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No, The US Didn't 'Win' The Olympics
Published on Tuesday, October 3, 2000 in Newsday
No, The US Didn't 'Win' The Olympics
by Robert Reno
 
STRANGE AS it seems, there is not a huge and suitably vulgar trophy that can be hauled from Sydney and displayed in the Capitol rotunda as a bragging token of America's standing as the world's No. 1 sports power.

This is because, as most school children learn to their amazement, no nation "wins" the Olympics. This may seem a tiresome technicality amid all the puerile and inelegant boasting, egged on by the drooling coverage of the National Broadcasting Co., that has surrounded America's performance at the Olympics-where it won 97medals, "beating" Russia with 88 and "humiliating" China with 59. The word for what "we" did to Vietnam, which took a single silver, is unimaginable in the language that drives the sports world and its cheerleading network co-promoters.

And why couldn't our muscular soldiers similarly whip the same nation at rice-patty polo during the recent unpleasantness known as the Vietnam War? Personally, I feel deeply humiliated by the Commonwealth of the Bahamas, a nation with a gene pool of only 284,000 souls, many of them infants or too old, lame or fat to compete. This upstart of an archipelago took home two medals, which is a per-capita performance far more brilliant than that of the United States with a gene pool of 274 million and a reliable supply of immigrants attracted by the rich rewards it gives star athletes.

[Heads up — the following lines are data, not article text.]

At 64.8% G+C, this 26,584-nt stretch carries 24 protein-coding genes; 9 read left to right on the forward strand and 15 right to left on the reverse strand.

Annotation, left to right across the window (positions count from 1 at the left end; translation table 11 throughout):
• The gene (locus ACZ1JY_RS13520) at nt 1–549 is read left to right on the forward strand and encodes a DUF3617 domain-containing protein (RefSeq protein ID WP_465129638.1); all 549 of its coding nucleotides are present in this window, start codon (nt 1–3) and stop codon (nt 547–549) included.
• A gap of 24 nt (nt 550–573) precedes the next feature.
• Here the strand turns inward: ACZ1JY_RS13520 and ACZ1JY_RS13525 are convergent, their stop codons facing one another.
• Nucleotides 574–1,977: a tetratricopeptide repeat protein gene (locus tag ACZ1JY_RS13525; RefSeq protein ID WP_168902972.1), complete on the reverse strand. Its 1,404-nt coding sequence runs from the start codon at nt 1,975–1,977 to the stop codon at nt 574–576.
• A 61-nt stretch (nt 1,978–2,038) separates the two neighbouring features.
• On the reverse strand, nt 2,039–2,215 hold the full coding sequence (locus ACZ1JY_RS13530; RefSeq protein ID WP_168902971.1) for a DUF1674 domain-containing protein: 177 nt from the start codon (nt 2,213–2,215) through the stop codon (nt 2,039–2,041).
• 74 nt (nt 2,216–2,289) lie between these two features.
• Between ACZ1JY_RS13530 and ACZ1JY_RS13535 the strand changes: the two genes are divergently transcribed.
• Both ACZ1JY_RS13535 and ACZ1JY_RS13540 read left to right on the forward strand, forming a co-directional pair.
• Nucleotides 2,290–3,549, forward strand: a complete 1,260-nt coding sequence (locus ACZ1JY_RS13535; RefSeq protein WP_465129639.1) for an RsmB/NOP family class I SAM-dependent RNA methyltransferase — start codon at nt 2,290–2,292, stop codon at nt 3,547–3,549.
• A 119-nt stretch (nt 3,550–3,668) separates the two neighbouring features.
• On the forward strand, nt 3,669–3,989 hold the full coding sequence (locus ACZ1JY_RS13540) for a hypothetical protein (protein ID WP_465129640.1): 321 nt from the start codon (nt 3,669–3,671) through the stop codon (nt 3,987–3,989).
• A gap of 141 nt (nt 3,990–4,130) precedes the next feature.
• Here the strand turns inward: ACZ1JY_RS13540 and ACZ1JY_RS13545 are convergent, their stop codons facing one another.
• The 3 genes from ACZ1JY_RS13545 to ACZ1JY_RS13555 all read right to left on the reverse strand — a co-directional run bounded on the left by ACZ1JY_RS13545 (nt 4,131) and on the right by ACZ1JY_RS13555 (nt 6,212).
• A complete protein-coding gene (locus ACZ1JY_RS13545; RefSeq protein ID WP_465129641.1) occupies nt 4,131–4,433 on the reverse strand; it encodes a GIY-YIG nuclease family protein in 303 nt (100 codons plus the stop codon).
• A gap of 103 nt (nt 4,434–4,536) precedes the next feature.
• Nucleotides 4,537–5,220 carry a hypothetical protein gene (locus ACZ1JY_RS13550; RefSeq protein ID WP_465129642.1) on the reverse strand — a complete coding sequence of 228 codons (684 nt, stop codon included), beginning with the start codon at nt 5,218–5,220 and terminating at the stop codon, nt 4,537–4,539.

Funny, I didn't see any Bahamians behaving boorishly, waving their flag like a beach towel at Sydney. And, speaking of humiliation, giving up Elian Gonzales was nothing compared with Cuba's showing. Explain to me how a nation of 11 million wins 29 medals when the United States is 24 times as populous.

The Cubans must have cheated. Either that or they train their athletes with cattle prods. Imagine a nation where we are assured its people don't have enough to eat and drive 40-year-old DeSotos outperforming mighty Japan.

People who find Australians insufferable and their accents annoying will be particularly displeased by their showing. On a per-capita basis, they stomped our butts. There are only 18.7 million Australians, a barely noticeable slice of the world's 6 billion people or America's 274 million. And they got almost half as many medals as we did. The more populous mother country, Britain, was deeply skunked, getting roughly half as many medals as its provincial cousins who started out as a bunch of brawling convicts evicted from the jails of Ireland and England. I imagine that all over the Outback they're retelling that joke about how you tell when another planeload of tourists arrives from England. Answer: It keeps on whining after the engines shut down.

Many factors influencing the outcome of the Olympics have little to do with naturally occurring brawn or skill. These include economics, which determine the availability of swimming pools, tracks, gyms, horse stables and equipment in a given society. They also include differences in average stature, which means many Asians run with shorter strides.

Finally, the games are influenced by politics, which gives an advantage to state-controlled athletics. "Winning" the Olympics is a deeply stupid concept that any mature nation should have by now outgrown.

Copyright Newsday, Inc

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